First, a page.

From the free flow of numerous ideas the sovereign ultimately chooses some, eliminates others, and directs the course of the state. Without the free flow of these ideas the state loses direction. The press plays a peculiar role in this process because it is through the press the ideas are reported to the sovereign. There is no other effective way to report to the sovereign than through the press. If the sovereign was an individual rather than the people collectively, it would be possible to employ special agents to gather ideas and facts from all sources and bring them to the Sovereign. Obviously, this cannot be done effectively other than by means of mass communications when the sovereign is the mass of persons called the people. The sovereign has determined it is in the best interest of all that it receive these ideas. No law may interfere with the process.
One task the people have assigned the government is to ferret out crime. This is a very important task but it must be accomplished within the restrictions laid down in support of a concern which the wisdom of the people declares even more essential, the free flow of ideas to the sovereign.
2. Before us is a clash between the task of investigating criminal activity given the government by the people and the restriction the people place on the government concerning free flow of ideas. Obviously the former must yield to the extent of any conflict between the two. The greater prevails over the lesser. 4 The Constitution orders it so, and puts the issue beyond the power of the government, including the courts, to decide otherwise. Since we are bound to uphold the Constitution and it plainly tells us no law may curtail or restrain the freedom of the press, the only possible avenue to affirm the trial court is to decide the laws in question do not curtail or restrain the freedom of the press. That I simply cannot, in good faith, do.
Vaughn was emersed in the milieu of ideas. He was about the business of reporting on the extent of drug trafficking in the community. That is a matter of concern to the sovereign in sifting among many ideas in order to give direction to the state. The subject of his inquiry was in the realm of ideas. It was not a mere investigation into an isolated fact bound event which might stir public curiosity. Making the distinction between ideas and facts is important though the line between the two may be unclear at times. This case addresses only the vital area of ideas. It does not reach the lower level of mere fact reporting. Vaughn sought to disclose the extent of drug trafficking in the community and his report generated ideas worthwhile to the sovereign in directing the state concerning that subject. His may fall short of the loftiest ideas in the mix but they are at least useful to the sovereign.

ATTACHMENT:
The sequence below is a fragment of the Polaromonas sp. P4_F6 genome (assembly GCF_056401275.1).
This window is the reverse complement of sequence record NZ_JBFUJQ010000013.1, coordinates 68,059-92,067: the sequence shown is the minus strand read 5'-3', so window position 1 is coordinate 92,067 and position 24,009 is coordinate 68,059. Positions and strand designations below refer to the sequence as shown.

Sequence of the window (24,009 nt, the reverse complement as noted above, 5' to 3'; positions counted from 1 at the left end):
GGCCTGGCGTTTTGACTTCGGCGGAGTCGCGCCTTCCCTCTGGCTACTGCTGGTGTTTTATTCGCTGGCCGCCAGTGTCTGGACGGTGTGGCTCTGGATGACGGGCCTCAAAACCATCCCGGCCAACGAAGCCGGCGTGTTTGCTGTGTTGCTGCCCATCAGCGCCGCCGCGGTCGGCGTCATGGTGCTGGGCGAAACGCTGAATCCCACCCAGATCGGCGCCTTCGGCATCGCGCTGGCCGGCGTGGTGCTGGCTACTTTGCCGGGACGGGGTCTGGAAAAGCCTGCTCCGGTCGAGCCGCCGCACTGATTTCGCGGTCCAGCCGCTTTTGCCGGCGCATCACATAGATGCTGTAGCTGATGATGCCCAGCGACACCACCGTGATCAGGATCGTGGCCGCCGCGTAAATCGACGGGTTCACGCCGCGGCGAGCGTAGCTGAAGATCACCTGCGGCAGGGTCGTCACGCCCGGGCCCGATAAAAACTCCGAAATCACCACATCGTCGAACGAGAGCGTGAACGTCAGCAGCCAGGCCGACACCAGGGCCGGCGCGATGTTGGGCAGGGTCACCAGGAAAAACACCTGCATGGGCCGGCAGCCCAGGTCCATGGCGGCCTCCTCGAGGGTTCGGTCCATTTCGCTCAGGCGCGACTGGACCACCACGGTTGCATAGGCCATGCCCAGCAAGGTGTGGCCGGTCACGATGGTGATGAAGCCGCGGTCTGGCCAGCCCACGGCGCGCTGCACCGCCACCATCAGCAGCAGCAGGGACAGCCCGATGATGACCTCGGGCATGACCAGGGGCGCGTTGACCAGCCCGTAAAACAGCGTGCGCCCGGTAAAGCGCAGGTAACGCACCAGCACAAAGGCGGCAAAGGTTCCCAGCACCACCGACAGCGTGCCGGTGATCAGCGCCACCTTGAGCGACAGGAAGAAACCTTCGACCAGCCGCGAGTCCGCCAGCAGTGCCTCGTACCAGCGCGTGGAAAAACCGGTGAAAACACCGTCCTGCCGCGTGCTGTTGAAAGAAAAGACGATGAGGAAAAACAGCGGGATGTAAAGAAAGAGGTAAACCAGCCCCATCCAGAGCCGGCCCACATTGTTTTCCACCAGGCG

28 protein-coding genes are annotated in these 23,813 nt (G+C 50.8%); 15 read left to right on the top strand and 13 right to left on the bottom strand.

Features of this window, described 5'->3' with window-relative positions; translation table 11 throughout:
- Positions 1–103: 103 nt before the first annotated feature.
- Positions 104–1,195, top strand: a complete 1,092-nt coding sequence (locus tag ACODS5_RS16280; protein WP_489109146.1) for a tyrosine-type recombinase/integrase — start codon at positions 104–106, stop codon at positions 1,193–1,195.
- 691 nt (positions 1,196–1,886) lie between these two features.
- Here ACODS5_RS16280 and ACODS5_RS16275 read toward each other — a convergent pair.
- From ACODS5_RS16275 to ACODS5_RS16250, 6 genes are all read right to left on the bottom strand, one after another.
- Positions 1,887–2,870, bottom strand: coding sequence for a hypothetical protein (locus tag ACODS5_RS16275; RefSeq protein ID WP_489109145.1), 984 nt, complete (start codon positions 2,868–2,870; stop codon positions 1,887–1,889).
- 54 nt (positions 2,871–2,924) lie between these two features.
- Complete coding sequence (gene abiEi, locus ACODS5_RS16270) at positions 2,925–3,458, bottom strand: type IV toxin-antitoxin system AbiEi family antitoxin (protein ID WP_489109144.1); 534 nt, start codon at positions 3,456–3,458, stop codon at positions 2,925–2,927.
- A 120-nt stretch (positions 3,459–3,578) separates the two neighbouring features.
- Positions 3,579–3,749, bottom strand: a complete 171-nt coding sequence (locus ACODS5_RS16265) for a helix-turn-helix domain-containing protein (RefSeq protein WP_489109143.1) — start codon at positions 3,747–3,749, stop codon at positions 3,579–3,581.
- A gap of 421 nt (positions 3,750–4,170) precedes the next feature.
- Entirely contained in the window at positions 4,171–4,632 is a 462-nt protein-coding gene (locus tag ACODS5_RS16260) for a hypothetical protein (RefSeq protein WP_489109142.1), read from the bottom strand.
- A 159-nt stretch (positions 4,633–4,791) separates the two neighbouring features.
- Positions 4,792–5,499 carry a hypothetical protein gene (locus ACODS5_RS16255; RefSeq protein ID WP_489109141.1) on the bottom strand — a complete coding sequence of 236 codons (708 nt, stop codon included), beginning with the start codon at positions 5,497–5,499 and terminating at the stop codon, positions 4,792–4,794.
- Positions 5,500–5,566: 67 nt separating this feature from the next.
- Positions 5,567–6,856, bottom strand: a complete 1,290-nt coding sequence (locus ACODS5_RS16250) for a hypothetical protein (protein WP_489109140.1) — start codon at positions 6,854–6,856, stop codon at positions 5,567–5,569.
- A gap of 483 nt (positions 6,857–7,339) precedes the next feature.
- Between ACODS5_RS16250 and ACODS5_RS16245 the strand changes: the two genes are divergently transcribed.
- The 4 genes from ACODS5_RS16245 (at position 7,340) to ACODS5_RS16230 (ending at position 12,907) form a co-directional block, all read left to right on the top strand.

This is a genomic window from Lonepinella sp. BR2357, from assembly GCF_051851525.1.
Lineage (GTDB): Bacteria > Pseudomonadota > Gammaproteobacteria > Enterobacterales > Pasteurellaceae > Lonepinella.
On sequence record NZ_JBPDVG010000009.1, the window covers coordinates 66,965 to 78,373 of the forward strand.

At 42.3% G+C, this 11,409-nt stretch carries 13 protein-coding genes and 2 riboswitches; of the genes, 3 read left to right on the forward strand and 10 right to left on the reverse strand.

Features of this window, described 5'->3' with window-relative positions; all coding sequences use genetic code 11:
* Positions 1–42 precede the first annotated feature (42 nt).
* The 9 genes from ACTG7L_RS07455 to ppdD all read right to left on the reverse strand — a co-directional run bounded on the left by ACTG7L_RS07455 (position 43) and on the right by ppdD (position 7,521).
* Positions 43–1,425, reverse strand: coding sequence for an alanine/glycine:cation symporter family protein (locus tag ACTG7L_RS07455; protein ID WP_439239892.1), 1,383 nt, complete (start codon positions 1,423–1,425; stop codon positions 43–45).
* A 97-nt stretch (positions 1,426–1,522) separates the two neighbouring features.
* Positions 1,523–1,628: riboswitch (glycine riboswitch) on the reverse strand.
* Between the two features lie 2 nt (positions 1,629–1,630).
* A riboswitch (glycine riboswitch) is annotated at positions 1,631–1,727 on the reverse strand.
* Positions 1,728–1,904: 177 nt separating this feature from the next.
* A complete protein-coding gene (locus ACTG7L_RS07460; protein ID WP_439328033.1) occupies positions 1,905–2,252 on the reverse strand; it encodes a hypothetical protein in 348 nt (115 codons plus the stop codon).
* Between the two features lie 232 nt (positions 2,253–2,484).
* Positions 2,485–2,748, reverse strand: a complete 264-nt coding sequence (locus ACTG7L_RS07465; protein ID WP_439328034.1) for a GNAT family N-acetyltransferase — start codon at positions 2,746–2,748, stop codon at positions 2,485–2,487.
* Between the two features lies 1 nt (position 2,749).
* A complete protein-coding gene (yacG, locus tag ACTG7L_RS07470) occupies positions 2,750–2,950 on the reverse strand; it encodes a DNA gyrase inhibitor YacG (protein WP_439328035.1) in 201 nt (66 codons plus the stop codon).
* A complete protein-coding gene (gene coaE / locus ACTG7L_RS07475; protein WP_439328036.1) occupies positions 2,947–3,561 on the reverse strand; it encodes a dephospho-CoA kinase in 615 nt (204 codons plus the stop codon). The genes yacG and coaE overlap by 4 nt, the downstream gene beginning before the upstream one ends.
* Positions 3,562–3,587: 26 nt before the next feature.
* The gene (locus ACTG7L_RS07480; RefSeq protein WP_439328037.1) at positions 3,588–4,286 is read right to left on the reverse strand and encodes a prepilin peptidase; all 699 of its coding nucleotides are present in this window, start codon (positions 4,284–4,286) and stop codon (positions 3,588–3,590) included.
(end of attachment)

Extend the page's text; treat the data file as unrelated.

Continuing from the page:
3. I would hold that laws which require Vaughn to disclose the identity of the source of information for his report to the sovereign in this case curtail or restrain freedom of the press. In order to develop the ideas about the drug scene, Vaughn needed to communicate with those involved. Confidentiality was an element bearing on his ability to enter into such communications. While there may be some instances in which those involved in criminal activity might discuss their activities with others for publication without confidentiality of their identity there are bound to be other instances where this is not so. To the extent the latter is the case there is a curtailment or restraint on the freedom of the press. We are not free to hold that a little restraint is all right. Laws which destroy that confidentiality curtail and restrain freedom of the press in direct proportion to the blockage of information resulting from the absence of confidentiality. Therefore, I would construe the laws in a constitutional manner and hold Vaughn cannot be compelled to identify his source under these circumstances.
Powell, Goldstein, Frazer & Murphy, V. Robert Denham, Jennifer Falk Weiss, Paul Vancil, Charles C. Olson, Terrence B. Adamson, amici curiae.
1  OCGA 15-1-3; 24-10-25.
2  Nor do we have a claim of privilege based on a reporter's risk of loss of employment should he disclose his source as in Plunkett v. Hamilton, 136 Ga. 72 (7) (70 SE 781) (1911). Neither does this opinion address the rights of a criminal defendant versus a "journalistic privilege" as in Ga. Communications Corp. v. Harne, 164 Ga. App. 227 (1) (294 SE2d 725) (1982). Further, this opinion does not address the issues under the Federal Constitution as in Hurst v. State, 160 Ga. App. 830 (1) (287 SE2d 677) (1982). Instead, I consider the right of a free press under the Georgia Constitution as it affects every citizen who chooses to engage in the activity of a free press.
3  These ideas about freedom of speech and the press are certainly not original but come from a survey of many ideas including those expressed in the dissenting opinion of Justice Douglas in Branzburg v. Hayes, 408 U. S. 665, 711 (92 SC 2646, 33 LE2d 626) (1972) where credit for a considerable part is given other individuals including James Madison and Alexander Meiklejohn. In, The First Amendment Is An Absolute, 1961 Sup. Ct. Hev. 245, 254, Meiklejohn, in turn, cites Justices Holmes, Harlan, Frankfurter and others. The process which produces these ideas is essentially evolutionary.
4  Fortunately, in this case we do not have to resolve a conflict between the right of a free press in this context and rights of an accused. That awaits another day.
Robert E. Keller, District Attorney, Clifford A. Sticher, Assistant District Attorney, for appellee.
Long, Aldridge & Norman, Albert G. Norman, Jr., Bruce P. Brown, Simmons, Ballard & Thompson, Steven H. Ballard, for appellant.
DECIDED JULY 11, 1989.
Thursday May 21 11:44 EDT